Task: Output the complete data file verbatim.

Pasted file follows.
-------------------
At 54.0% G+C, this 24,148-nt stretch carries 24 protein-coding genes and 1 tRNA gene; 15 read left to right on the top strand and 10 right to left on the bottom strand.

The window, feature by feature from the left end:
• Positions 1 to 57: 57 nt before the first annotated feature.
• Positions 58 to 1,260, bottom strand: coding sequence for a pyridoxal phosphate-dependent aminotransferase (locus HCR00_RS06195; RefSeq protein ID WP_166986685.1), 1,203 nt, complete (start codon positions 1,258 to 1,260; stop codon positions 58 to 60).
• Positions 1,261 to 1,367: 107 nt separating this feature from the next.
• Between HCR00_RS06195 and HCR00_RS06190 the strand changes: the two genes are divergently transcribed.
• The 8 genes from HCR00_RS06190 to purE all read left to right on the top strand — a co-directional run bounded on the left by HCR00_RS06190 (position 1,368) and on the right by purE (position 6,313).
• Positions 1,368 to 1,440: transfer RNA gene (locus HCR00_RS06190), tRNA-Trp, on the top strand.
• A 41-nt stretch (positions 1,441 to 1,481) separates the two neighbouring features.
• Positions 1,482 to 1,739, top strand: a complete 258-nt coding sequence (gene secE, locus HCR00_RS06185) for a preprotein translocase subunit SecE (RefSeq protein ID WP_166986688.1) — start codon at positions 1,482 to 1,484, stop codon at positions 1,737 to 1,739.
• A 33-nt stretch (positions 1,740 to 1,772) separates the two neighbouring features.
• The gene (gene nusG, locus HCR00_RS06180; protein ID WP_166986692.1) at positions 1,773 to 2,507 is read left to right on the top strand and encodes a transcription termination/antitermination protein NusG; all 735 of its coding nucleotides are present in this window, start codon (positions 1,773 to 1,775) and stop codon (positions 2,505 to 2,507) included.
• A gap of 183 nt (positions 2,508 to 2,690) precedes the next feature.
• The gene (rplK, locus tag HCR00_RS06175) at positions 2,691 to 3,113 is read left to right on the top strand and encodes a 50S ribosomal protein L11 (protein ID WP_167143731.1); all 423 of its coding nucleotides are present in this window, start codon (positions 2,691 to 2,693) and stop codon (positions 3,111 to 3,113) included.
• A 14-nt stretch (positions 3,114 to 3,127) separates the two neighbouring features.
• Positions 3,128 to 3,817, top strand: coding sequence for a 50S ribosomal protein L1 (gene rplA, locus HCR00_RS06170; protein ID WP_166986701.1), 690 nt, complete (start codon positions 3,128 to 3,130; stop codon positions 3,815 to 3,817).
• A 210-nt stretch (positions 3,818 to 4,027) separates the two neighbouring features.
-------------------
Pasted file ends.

At 54.0% G+C, this 24,148-nt stretch carries 24 protein-coding genes and 1 tRNA gene; 15 read left to right on the top strand and 10 right to left on the bottom strand.

The window, feature by feature from the left end:
• Positions 1 to 57: 57 nt before the first annotated feature.
• Positions 58 to 1,260, bottom strand: coding sequence for a pyridoxal phosphate-dependent aminotransferase (locus HCR00_RS06195; RefSeq protein ID WP_166986685.1), 1,203 nt, complete (start codon positions 1,258 to 1,260; stop codon positions 58 to 60).
• Positions 1,261 to 1,367: 107 nt separating this feature from the next.
• Between HCR00_RS06195 and HCR00_RS06190 the strand changes: the two genes are divergently transcribed.
• The 8 genes from HCR00_RS06190 to purE all read left to right on the top strand — a co-directional run bounded on the left by HCR00_RS06190 (position 1,368) and on the right by purE (position 6,313).
• Positions 1,368 to 1,440: transfer RNA gene (locus HCR00_RS06190), tRNA-Trp, on the top strand.
• A 41-nt stretch (positions 1,441 to 1,481) separates the two neighbouring features.
• Positions 1,482 to 1,739, top strand: a complete 258-nt coding sequence (gene secE, locus HCR00_RS06185) for a preprotein translocase subunit SecE (RefSeq protein ID WP_166986688.1) — start codon at positions 1,482 to 1,484, stop codon at positions 1,737 to 1,739.
• A 33-nt stretch (positions 1,740 to 1,772) separates the two neighbouring features.
• The gene (gene nusG, locus HCR00_RS06180; protein ID WP_166986692.1) at positions 1,773 to 2,507 is read left to right on the top strand and encodes a transcription termination/antitermination protein NusG; all 735 of its coding nucleotides are present in this window, start codon (positions 1,773 to 1,775) and stop codon (positions 2,505 to 2,507) included.
• A gap of 183 nt (positions 2,508 to 2,690) precedes the next feature.
• The gene (rplK, locus tag HCR00_RS06175) at positions 2,691 to 3,113 is read left to right on the top strand and encodes a 50S ribosomal protein L11 (protein ID WP_167143731.1); all 423 of its coding nucleotides are present in this window, start codon (positions 2,691 to 2,693) and stop codon (positions 3,111 to 3,113) included.
• A 14-nt stretch (positions 3,114 to 3,127) separates the two neighbouring features.
• Positions 3,128 to 3,817, top strand: coding sequence for a 50S ribosomal protein L1 (gene rplA, locus HCR00_RS06170; protein ID WP_166986701.1), 690 nt, complete (start codon positions 3,128 to 3,130; stop codon positions 3,815 to 3,817).
• A 210-nt stretch (positions 3,818 to 4,027) separates the two neighbouring features.